"We call this distributed speech recognition architecture - using a smart phone or personal digital assistant to do the sound capture and compression and having the recognition off-loaded to the server," says Mr Acero.

He says the research group also discovered that it did not even need to transmit the entire content of recorded speech to carry out the recognition.

Instead, it discovered that software could be used within the hand-held device to compress the recorded speech file.

By including only the so-called spectral features of the speech used by the Dr Who speech recognition engine (also known as the 'recogniser'), the amount of data that had to be transmitted wirelessly could be reduced.

In addition, further compression can be achieved by using software to eliminate silences from the recorded speech, replacing them with a 'map' of where the silence is to be placed when carrying out the recognition.

Microsoft's research assumes that this technology will be used over a wireless packet data network - such as the planned 3G wireless mobile phone network being rolled out by many of the world's leading telecoms companies.

'Best scenario for the user'

Mr Acero says, however, that the company is trying to stay apart from any decisions about which standards or proto-cols should be supported. "In the research lab, we haven't been looking at what medium in which we will be using it - we look instead at what the best scenario is for the user," he says.

"In general, Microsoft has been fairly agnostic to the protocols. Ideally, we would like to use this with any major protocol. But the technology is still in the lab and we have no product plans yet."

Derek Jacoby, program manager at Microsoft Research, says one other issue, the reluctance of many users to talk to machines, came to light when conducting the project. These psychological barriers remained, no matter how powerful and accurate the speech recognition software was.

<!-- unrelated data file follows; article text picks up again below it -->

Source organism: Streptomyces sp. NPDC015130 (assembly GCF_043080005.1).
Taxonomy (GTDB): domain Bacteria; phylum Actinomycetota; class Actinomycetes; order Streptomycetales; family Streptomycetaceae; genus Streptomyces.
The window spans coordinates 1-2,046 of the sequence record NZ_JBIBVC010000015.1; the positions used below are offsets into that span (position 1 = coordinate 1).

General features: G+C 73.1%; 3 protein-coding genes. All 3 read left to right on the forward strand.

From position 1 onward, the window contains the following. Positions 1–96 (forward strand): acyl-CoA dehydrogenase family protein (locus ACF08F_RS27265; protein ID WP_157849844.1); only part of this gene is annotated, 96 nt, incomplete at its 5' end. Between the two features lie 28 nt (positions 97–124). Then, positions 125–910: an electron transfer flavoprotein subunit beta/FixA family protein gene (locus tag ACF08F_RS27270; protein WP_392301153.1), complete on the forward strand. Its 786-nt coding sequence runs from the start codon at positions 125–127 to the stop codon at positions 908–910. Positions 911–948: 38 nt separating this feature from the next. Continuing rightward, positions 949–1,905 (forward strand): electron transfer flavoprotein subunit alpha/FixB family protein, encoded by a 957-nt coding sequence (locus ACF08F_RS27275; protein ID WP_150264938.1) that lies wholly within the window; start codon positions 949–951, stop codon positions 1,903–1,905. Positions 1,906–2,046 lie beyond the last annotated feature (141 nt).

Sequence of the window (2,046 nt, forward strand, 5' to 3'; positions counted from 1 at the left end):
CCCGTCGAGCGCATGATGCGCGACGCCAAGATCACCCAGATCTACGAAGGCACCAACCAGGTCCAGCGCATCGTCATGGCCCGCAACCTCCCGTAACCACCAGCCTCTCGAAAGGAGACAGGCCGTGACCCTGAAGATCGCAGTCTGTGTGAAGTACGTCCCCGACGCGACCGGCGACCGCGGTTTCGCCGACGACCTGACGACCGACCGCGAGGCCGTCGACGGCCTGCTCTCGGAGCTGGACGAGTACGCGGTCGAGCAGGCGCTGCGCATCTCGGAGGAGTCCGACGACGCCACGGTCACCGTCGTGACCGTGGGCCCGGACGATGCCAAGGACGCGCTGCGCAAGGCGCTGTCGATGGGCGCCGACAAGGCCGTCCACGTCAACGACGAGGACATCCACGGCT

"Many people will talk to their cellphone, but they don't want to talk to their hand-held device," he says.

"One of the observations we noted was that that users' behaviour patterns begin to change over time. When we put a device in someone's hands and followed them for a while, we found that they got used to it."

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  • APA 6th ed.: Wheelwright, Geoffrey (2001-05-16). A journey of understanding. Financial Times p. 6.
  • MLA 7th ed.: Wheelwright, Geoffrey. "A journey of understanding." Financial Times [add city] 2001-05-16, 6. Print.
  • Chicago 15th ed.: Wheelwright, Geoffrey. "A journey of understanding." Financial Times, edition, sec., 2001-05-16
  • Turabian: Wheelwright, Geoffrey. "A journey of understanding." Financial Times, 2001-05-16, section, 6 edition.
  • Wikipedia (this article): <ref>{{cite news| title=A journey of understanding | url=http://cuttingsarchive.org/index.php/A_journey_of_understanding | work=Financial Times | pages=6 | date=2001-05-16 | via=Doctor Who Cuttings Archive | accessdate=18 October 2018 }}</ref>
  • Wikipedia (this page): <ref>{{cite web | title=A journey of understanding | url=http://cuttingsarchive.org/index.php/A_journey_of_understanding | work=Doctor Who Cuttings Archive | accessdate=18 October 2018}}</ref>